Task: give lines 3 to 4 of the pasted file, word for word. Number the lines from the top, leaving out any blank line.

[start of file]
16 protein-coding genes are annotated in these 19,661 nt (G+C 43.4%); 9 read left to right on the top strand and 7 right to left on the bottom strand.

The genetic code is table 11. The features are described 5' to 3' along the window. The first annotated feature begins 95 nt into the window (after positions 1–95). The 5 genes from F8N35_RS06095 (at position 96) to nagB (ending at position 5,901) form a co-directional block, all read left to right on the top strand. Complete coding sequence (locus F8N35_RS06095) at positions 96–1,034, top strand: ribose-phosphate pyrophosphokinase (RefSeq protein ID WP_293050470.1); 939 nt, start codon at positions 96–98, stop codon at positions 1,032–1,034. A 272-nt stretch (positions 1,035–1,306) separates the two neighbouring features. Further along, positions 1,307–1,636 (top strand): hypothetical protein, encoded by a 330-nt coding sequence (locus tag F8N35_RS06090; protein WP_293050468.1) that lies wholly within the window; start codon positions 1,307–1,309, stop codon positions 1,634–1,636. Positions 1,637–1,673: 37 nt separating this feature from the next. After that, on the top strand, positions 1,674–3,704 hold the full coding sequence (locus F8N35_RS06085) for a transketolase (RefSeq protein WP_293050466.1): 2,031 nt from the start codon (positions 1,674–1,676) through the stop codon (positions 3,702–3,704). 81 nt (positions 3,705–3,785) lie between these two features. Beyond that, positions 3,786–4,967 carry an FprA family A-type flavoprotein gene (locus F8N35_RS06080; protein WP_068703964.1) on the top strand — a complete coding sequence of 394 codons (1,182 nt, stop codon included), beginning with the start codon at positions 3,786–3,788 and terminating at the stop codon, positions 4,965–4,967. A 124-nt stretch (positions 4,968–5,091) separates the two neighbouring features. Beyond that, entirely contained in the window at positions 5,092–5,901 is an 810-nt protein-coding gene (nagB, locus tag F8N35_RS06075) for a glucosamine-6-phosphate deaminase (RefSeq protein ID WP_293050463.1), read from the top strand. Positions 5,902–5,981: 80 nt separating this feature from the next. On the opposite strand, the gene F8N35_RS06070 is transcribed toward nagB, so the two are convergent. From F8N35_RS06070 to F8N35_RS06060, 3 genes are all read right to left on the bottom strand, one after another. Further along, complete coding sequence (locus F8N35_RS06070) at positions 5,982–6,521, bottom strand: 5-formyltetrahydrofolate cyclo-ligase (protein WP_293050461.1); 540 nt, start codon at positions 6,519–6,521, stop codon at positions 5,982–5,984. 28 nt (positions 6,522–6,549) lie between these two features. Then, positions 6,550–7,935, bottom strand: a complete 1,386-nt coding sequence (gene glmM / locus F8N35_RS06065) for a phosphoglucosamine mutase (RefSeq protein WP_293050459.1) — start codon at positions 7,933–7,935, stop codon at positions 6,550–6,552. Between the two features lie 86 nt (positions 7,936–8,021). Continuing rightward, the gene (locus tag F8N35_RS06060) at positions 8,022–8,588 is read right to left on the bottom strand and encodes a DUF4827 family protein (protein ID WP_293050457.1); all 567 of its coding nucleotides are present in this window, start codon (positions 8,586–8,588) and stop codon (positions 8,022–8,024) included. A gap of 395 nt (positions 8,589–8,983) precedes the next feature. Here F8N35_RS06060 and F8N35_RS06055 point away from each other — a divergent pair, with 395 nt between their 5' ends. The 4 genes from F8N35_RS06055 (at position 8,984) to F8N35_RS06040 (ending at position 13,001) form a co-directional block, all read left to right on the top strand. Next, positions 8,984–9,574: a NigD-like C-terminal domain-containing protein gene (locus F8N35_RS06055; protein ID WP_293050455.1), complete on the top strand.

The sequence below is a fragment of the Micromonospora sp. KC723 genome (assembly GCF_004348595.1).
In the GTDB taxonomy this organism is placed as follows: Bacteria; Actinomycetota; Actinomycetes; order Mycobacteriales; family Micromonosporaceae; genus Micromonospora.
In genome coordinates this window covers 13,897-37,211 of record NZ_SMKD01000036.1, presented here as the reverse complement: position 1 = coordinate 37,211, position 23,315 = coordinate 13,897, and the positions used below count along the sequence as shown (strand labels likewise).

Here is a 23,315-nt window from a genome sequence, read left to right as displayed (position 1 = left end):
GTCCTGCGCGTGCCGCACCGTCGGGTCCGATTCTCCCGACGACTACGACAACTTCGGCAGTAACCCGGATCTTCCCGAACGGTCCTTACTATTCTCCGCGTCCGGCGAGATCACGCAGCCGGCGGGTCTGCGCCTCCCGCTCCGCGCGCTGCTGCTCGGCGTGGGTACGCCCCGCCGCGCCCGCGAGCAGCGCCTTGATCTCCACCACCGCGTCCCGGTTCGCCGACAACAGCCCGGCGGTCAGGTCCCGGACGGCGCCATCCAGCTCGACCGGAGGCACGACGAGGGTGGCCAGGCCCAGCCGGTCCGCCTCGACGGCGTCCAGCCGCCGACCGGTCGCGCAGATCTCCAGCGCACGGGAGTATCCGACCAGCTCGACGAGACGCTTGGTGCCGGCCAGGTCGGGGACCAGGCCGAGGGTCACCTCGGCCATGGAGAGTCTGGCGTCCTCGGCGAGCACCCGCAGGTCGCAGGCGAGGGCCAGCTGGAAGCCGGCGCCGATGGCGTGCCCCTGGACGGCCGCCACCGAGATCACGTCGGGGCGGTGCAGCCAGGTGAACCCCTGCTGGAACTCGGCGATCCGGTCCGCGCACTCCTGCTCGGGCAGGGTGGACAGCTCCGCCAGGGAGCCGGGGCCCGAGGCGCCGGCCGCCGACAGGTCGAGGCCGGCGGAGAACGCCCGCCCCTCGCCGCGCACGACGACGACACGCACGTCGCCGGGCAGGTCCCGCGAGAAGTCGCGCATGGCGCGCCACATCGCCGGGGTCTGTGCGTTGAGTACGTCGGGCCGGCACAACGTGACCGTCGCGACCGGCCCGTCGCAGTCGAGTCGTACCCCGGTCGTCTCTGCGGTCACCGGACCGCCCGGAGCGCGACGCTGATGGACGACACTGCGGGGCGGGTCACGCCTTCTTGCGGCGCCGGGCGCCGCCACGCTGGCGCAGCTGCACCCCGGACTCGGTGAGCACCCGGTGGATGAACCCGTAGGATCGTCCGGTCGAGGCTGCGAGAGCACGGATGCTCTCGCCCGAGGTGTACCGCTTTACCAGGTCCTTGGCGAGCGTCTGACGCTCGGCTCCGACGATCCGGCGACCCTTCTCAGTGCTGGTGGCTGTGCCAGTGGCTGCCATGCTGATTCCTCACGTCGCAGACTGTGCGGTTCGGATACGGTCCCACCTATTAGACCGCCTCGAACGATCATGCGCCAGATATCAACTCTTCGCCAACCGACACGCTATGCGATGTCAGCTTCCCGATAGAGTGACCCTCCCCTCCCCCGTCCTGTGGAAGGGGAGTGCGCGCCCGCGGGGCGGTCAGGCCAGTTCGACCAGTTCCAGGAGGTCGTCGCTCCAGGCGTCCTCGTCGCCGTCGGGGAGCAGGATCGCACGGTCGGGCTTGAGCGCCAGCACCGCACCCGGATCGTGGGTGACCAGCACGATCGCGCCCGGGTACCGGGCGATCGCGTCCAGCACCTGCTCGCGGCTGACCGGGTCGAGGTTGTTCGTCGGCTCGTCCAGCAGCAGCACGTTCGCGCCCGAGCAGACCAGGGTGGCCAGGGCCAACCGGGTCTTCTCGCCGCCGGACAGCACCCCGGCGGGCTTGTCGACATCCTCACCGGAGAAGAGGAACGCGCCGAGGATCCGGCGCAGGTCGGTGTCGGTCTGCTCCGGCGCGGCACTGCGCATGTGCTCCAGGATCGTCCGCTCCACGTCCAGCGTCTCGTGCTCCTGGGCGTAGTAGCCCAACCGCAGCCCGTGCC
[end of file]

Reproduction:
The sequence below is a fragment of the Micromonospora sp. KC723 genome (assembly GCF_004348595.1).
In the GTDB taxonomy this organism is placed as follows: Bacteria; Actinomycetota; Actinomycetes; order Mycobacteriales; family Micromonosporaceae; genus Micromonospora.